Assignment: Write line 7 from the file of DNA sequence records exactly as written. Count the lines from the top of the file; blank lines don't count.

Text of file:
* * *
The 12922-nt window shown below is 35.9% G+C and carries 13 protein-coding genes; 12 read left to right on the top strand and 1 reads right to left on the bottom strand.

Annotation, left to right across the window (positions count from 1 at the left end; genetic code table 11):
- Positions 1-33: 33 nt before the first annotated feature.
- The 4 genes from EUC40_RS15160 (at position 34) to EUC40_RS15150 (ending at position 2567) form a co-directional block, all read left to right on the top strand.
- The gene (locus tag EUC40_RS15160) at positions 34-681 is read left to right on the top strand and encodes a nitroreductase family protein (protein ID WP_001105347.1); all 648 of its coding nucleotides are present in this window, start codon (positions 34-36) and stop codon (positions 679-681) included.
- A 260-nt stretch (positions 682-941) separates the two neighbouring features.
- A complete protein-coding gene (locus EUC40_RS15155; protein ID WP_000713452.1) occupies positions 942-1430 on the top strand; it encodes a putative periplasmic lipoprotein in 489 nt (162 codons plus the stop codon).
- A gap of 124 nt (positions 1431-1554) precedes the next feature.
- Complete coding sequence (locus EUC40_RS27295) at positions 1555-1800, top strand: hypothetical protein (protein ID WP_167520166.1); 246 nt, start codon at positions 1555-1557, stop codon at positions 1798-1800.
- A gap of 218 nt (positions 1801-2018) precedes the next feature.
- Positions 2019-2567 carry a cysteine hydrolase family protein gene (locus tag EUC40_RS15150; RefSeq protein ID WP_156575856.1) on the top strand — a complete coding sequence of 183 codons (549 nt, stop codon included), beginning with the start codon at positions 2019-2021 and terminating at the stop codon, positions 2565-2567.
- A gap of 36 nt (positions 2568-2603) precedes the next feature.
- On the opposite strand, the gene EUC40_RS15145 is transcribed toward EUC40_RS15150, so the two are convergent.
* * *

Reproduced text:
- A complete protein-coding gene (locus EUC40_RS15155; protein ID WP_000713452.1) occupies positions 942-1430 on the top strand; it encodes a putative periplasmic lipoprotein in 489 nt (162 codons plus the stop codon).